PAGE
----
Fluid Culture

Why Korean food is good for vegetarians

Why Korean food is good for vegetarians

 

What is the secret to Korean food for vegetarians? I’ll get straight to the point. Korean food is plant-based, and it’s delicious. It’s as simple as that. We think about it, we crave it, we enjoy it like hell. Once we’re surrounded by it, there’s no going back. Vegetables become a desirable part of life.

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A way of life – pinchos at Mercado de San Antón, Madrid

A way of life – pinchos at Mercado de San Antón, Madrid

 

Every time I visit Spain, I am confirmed in my conviction that Spaniards love to eat. Food is everywhere, visibly displayed, with tempting smells wafting out from restaurants and market stalls. Ingredients in their prime, bursting with colour and firmness, laid out on plates and slices of bread. Oily anchovies on juicy tomatoes, salmon on the creamiest of avocados, octopus sprinkled with pimentón. Quite frankly, who wouldn’t love to try this myriad of mouth-watering foods?

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Semla, a Swedish dream of cream

Semla, a Swedish dream of cream

 

In Sweden, there exists a popular pastry called semla.

Fact: On Fat Tuesday alone, bakeries sell over 6 million semlor (and that’s not including homemade or supermarket-sold ones!).

Fact: Sweden has a population of 9.9 million.

Fact: Traditionalists eat semla on Fat Tuesday only. But there are others who eat semla every Tuesday during semla season. And then there are those Swedes who fika with it to their heart’s content (read more about fika here).

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A conversation with co-owner and chef Myung Keun Lee at Jalasan, Valencia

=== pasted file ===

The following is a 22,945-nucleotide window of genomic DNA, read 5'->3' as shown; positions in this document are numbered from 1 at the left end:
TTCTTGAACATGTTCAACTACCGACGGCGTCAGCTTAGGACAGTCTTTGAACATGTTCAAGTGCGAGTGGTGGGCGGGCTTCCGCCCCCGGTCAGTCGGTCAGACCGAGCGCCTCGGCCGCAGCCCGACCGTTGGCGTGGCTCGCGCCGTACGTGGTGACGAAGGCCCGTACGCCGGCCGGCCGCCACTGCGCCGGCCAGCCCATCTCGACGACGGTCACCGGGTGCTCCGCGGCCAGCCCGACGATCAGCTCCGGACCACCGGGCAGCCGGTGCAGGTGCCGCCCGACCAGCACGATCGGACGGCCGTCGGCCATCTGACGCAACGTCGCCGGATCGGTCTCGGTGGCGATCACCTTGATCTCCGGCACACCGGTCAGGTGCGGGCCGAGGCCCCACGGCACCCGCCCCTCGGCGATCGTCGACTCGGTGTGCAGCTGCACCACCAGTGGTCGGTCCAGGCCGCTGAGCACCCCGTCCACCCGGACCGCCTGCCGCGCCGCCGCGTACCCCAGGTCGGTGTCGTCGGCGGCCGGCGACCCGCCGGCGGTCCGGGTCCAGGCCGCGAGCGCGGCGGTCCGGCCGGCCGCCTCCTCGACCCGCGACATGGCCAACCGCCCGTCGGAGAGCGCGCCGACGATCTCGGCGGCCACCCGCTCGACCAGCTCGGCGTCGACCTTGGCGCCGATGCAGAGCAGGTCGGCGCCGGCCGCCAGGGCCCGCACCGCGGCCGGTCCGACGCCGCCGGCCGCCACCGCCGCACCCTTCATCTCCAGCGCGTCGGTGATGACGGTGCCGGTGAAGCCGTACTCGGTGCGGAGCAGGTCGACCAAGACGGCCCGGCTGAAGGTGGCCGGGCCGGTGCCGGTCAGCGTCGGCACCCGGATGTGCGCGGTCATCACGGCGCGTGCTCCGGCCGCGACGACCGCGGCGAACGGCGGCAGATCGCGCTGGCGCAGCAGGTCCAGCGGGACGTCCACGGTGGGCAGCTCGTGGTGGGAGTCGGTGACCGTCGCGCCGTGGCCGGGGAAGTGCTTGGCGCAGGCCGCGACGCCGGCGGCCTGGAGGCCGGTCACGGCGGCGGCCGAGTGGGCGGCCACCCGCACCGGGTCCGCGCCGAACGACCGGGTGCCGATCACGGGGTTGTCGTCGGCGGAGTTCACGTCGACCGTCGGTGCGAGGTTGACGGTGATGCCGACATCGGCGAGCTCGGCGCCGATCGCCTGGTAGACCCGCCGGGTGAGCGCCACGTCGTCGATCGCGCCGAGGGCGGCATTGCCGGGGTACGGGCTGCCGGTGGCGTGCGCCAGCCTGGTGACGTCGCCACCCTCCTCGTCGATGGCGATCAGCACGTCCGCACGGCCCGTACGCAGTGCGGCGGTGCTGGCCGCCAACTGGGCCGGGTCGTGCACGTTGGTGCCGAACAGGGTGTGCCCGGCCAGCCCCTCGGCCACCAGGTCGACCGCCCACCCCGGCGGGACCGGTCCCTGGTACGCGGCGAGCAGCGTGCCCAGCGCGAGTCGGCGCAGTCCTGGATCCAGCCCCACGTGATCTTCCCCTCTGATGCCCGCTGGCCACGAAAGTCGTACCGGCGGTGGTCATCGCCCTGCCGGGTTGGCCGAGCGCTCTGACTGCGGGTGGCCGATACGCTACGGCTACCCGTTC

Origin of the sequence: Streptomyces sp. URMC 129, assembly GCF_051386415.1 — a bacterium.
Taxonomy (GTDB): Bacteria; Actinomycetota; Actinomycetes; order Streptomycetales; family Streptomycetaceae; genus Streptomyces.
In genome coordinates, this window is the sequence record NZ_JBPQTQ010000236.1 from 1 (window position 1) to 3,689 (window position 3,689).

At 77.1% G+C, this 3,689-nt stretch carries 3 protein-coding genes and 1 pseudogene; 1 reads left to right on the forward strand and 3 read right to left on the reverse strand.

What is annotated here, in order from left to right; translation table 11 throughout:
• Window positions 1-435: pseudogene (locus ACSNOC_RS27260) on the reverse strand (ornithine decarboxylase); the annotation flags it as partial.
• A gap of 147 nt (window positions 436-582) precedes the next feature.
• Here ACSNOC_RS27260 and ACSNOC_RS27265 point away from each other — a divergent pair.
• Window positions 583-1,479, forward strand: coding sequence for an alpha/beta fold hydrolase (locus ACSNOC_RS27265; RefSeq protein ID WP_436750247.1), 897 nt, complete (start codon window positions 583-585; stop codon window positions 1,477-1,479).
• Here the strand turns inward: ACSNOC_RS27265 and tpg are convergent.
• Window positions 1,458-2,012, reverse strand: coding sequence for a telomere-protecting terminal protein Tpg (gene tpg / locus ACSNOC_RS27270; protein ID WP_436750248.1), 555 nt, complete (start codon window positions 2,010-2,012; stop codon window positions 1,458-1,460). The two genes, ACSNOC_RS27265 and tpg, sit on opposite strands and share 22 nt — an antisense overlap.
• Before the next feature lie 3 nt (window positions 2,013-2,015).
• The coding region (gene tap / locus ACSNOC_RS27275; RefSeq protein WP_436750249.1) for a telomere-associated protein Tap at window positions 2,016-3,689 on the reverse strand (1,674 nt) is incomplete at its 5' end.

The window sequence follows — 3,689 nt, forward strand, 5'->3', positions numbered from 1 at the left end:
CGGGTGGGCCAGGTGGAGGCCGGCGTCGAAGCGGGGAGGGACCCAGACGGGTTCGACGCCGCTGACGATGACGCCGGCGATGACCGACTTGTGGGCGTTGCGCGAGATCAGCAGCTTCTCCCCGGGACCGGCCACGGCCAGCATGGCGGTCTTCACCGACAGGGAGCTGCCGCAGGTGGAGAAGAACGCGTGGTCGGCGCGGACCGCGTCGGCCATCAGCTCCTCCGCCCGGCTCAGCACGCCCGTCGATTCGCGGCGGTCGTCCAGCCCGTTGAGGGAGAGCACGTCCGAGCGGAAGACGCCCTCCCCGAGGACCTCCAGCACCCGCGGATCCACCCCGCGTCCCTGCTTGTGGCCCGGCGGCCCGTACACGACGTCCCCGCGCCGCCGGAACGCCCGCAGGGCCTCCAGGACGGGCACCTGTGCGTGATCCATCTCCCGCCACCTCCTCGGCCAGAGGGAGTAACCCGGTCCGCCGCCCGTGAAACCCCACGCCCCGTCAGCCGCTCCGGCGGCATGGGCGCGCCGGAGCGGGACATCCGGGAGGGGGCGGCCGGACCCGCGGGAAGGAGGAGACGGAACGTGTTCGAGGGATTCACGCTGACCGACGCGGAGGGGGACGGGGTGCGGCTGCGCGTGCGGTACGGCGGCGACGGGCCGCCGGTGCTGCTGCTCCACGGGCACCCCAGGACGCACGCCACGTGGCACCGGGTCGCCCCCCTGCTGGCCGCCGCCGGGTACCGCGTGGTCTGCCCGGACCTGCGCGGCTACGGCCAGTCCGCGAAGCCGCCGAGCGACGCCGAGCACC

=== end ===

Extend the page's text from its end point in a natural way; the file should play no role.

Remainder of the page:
A conversation with co-owner and chef Myung Keun Lee at Jalasan, Valencia

 

#10 in the series – challenges & innovations for Korean restaurants abroad

“In Valencia, there are many people who eat a lot of rice, onions, and so on. That’s why it’s easier for them to like Korean food.”

When you start interviewing individuals with the same job description but in different settings, you will evidently come across a lot of similarities: that introducing Korean food to another culture comes with many challenges, but also many rewards. That the Korean settlers’ taste changes with more time spent in their new home country, whether or not reflected in the food cooked at their restaurant. But you come to discover many unique stories as well. It wasn’t any different when we met the lovely couple behind Jalasan, a Korean restaurant in the sprawling city of Valencia, which is known for its paellas.

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Bombas at La Bombeta in Barceloneta, Barcelona

Bombas at La Bombeta in Barceloneta, Barcelona

 

That’s a lot of beautiful Bs in the title right there. What is the story behind this explosively delicious food called la bomba that is served at the La Bombeta tapas bar and restaurant in Barcelona?

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Spanish Tapas culture – the amazing El Pezcador in Madrid